buildings command a superb view of
the entire Perris region. They were con
structed at a cost of $25,000. The
smaller building, for the boys, is 75x78
feet, the lower story of brick, the second
of frame work stuccoed. The school
room runs the full length of the build
ing, and is 38 feet wide. It is furnished
with everything needed. Hardwood stairs
lead from the hall to the second story.
The dormitory extends over the school
room. There are also four other rooms
here for the teachers. A large tower
emerges from the main entrance corner,
and rises fo a well proportioned height,
Miles' Nerre and LI -~ r Fills.
Aot on a now principle—regulating the liver,
stomach aud bowels through iheuerves. a
§ew discovery. Dr. Miles' pills speedily cure
iliouine&s, bad taits, torpid liver, pLes, con
atfpatioß. Unequaled for men, women and
Children. Smallest. mlldc:, surest! - r O doics
Sf>c Samples free. 0.11. Hance, 177 Kortn
LQB ANGELES HERALD; SUNDAY MORNING, JANUARY 29, 1893.
adding much to the dignity and eightli
nees of tbe structure.
The girls' bnilding is several hundred
feet away, but about the same distance
from a boulevard which will be made
one of the handsomest drives in the
country, wije and tree-lined. This two
story building, which will have a Bira
ilar tower, is much larger than the
other, being 112x113 feet; the lower
story is of brick and tbe upper frame,
lathed and plastered with cement, fin
ished like the boys' buiiding. There is
a 10x80 foot porch on the south side,
and above it is an open balcony sup
ported by three massive brick arches.
The main entrance is on the south porch
leading to a large hull. On the west
side is the children's dining room, 08x
I!S feet with a concrete floir, while on
the north is the teachers' dining room.
On the east Bide of the hall is the girls'
The girls' dormitory will be on the
eecond floor of the main building, and
there will be seven large rooms for
.teachers and employes.
The echool is under the direction of
M. H. Savage, formerly of Arizona. Hia
aeeintant instructors in the various
branches of farming, carpentry, house
wifery, cooking, lanndry work, sewing
and ordinary English branches are Cas
per J. Davis, Charles W. Hunter, Mrs.
M. H. Savage, Misa Henrietta Smith;
for the past three years engaged in work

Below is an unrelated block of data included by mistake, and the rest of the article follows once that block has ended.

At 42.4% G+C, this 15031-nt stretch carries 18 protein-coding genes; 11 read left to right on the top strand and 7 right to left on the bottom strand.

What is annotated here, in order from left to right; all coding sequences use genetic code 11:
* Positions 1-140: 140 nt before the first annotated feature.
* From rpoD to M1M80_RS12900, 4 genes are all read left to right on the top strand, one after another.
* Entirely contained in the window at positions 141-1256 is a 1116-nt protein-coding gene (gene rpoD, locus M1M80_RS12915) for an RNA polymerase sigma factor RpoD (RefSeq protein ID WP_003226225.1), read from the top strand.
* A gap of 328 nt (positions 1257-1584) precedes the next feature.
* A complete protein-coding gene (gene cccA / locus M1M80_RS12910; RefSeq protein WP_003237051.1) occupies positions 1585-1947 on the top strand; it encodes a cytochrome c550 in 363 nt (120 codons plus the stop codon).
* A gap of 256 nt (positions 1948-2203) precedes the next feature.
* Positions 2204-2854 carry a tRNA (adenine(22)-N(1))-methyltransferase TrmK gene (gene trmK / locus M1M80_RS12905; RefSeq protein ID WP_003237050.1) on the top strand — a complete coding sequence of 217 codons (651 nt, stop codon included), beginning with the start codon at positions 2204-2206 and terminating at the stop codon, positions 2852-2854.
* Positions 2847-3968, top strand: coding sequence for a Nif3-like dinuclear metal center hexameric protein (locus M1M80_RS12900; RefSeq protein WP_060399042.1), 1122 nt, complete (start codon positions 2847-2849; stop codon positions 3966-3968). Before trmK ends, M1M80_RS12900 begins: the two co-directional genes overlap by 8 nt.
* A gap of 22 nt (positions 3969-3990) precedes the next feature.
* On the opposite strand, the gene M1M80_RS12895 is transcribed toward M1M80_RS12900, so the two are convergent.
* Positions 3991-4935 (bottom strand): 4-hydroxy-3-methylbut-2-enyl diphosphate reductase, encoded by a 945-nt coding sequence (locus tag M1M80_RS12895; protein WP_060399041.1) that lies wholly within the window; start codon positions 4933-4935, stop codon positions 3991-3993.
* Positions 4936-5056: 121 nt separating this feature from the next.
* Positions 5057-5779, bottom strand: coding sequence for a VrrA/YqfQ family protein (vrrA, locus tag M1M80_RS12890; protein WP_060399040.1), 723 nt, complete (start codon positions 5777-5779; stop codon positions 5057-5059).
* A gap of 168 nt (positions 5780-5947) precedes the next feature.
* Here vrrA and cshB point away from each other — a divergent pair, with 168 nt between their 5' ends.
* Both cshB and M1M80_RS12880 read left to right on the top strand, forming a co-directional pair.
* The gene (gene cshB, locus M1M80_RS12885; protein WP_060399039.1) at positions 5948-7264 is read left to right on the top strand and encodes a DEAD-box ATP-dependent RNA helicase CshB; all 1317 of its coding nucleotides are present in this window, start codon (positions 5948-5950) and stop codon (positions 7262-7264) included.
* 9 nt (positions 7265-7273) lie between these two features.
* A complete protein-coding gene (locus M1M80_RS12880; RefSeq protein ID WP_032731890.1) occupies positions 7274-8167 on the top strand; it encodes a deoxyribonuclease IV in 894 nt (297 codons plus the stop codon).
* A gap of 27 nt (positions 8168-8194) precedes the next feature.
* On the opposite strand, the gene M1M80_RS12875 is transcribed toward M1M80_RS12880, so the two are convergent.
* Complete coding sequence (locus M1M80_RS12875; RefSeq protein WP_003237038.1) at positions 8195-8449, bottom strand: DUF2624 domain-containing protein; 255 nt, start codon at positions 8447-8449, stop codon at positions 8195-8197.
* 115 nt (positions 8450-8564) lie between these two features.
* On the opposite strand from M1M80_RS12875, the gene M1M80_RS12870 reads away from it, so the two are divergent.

among the Apaches in Arizona, Mrs. C.
J.Davis, Mrs. M. A. Rankin, formerly
of the Haskell institute; Mrs. Frances
M. Hallock, Miss Stratton of Pasadena,
Mre. E. J. Marie and Miss Rachel
Maris, formerly of the Indian territory ;
Mias Cora Pickering of the Indian terri
tory ; a Modoc Indian graduate of White's
institute, Indiana. Tailoring and shoe
making are taught by Indian youths,
graduated from older manual labor
Bchools. The school certainly will be an
agency that wiil iccomplißh much good.
THE PRIDE OF PERRIS.
A I'.ri f Kesnma of What the Town Has
and What It Will Have.
Perris haß a good bank, the Perris
Valley bank, with a capital of $50,000;
two hotels, three general stores, two
hardware, one dry goods and furniehing
goode, two drug stores, two fruit stores,
two barber shops, three saloons, two
lumber yards, two brick yards, two
churches and four schools. The Perris
Valley New Era is an ably conducted,
well edited newspaper which prteenta
the many strong features of the valley to
the outside world.
If you visit the Perriß valley ask to be
shown the ranch of Alex. McLaren if
you desire to find out what can be done
with the Boil down that way. Mr. Mc-
Laren has as fine an orange grove within
a lew miles as you can tind anywhere.
1 you want to know something more
about Perris or the valley write to Wise
<£ &.ni?ht and they will give it to you.
The Leading First-Class Hotel in River
The Arlington hotel, centrally located,
is the leading hotel in Riverside. Mr.
H. B. Everest, the proprietor, knows
the wantß of his many guests and never
fails in giving the beßt of service. The
Arlington is conducted on the American
plan, and a most excallent table
in vet. The hotel is supplied with all
modern improvements; has elevator,
electric lights; public and private baths;
also a Western Union Telegraph office.
A 'bus runs to and from all trains, free
to all paesengera. Mr. Everest, the
proprietor, takes much delight in show
ing the visitor through the Everest
rancho, comprising 80 acrea of navel
oranges, 8000 trees in full bearing. The
hotel rates are very reasonable, being
from $2 50 to $3.50 a day.
Those of Sothneru California Institu-
tions Form a Society.
Yesterday inorniDg delegates from the
various Southern California colleges met
in Los Angeleß for the purpose of form
ing an inter-collegiate athletic associa
tion. The following institutions were
represented: Charley Agricultural col
lege of Ontario, Occidental University
oi Los Angeles, Pomona college of
Claremont, Univeraity of Southern Cal
ifornia of West Los Angeles, and South
ern California college of Los AngeJes.
Throop University of Pasadena failed to
have a representative at the meeting
yesterday but will probably be in the
The following officers were elected:
President, R. 8. Day of Pomona college;
vice-president, E. E. Hall of the Uni
versity of Southern California; secre
tary, G. T. Rsinhardt of Chaffey;
treasurer, B. T. Gillette of Occidental.